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Recent Research Illustrates How Children Build Financial Capability from Early Age

By Emory Nelms on 06/04/2015 @ 12:00 PM

Tags: Data and Research, News

As seen in the June 2015 edition of CFED's newsletter...

Most kids don’t shoulder much responsibility for their household’s finances—but they are still beginning to develop financial skills, attitudes and habits, and to develop the cognitive abilities they need to successfully navigate financial matters as adults. Taken together, these attitudes, habits, skills and cognitive abilities represent a developmental understanding of youth financial capability. CFED and the Center for Financial Security at the University of Wisconsin-Madison led a research project, in partnership with the Consumer Financial Protection Bureau, to deepen our understanding of youth financial capability and explore the behaviors, types of knowledge and personality characteristics that help children and youth achieve financial well-being in adulthood.

As part of this project, CFED led an extensive literature review to explore the factors that comprise youth financial capability, as well as how and when children and youth develop these abilities. This research was published in the Journal of Consumer Affairs earlier this year.

Specifically, we identified three critical processes for building financial capability in childhood:

  • Developing executive function in early childhood or pre-school years. Executive function refers to the cognitive processes that allow us to manage the flow of information in our day-to-day lives, focusing our attentions and delaying gratification while planning for the future. Executive function also plays a critical role in encouraging the development of personality traits and social-emotional skills, such as perseverance, self-regulation and future orientation, which are likely to contribute to an individual’s ability to achieve and maintain financial well-being in adulthood.
  • "Financial socialization” in middle childhood. Financial socialization is the process by which children and youth develop their “financial common sense”—the financial attitudes, habits and rules of thumb that help them navigate their day-to-day financial lives.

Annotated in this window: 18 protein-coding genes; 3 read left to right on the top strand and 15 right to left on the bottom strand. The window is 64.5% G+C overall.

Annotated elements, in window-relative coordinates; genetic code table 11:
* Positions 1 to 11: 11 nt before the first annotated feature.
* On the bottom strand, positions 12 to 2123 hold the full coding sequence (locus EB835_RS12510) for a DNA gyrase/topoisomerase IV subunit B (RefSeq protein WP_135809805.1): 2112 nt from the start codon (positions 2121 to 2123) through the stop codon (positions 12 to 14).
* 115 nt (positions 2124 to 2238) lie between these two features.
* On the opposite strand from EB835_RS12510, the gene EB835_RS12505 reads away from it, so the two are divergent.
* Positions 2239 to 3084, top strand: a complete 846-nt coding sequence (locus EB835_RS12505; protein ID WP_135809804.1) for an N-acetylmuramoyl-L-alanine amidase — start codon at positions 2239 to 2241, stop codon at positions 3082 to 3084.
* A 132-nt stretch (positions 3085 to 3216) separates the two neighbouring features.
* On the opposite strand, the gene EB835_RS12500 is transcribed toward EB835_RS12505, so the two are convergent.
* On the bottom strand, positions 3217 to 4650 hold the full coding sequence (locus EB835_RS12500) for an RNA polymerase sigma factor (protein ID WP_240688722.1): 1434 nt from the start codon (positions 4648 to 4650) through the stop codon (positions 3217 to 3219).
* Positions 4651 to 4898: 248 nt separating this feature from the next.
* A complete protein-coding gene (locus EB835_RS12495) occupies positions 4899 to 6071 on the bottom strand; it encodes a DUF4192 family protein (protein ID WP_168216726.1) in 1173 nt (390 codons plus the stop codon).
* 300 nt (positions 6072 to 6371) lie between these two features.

• Building financial skills and deliberate decision-making strategies in adolescence and young adulthood. By young adulthood, people begin making deliberate decisions about financial management. For example, a high school student saving up to buy a car might make the deliberate decision to visit multiple car dealers to secure the lowest price.

Over the course of our research, we found that each of these processes involve foundational learning and development that begins in early childhood. In addition, the skills, attitudes and habits that make up youth financial capability are not simply gained and stored for later use. Instead, youth financial capability is defined by developmental processes that build on one another and change over time as children and youth acquire new experiences and encounter new environments that require new or different behaviors.

This developmental perspective is important to understanding youth financial capability, not only because it better illustrates how development early in life lays the foundation for additional development as children grow, but also because it helps to identify promising avenues for intervention at different ages. This perspective suggests a broader approach to financial education, including focusing on building executive function in young children, emphasizing dual-generation programs that work with elementary and middle school students and their parents, and teaching critical thinking and financial research skills in high school. We’re eager to see how practitioners and policymakers make use of these powerful new insights to expand the reach and impact of financial education programming, all with the goal of improving kids’ chances of achieving financial well-being in adulthood.

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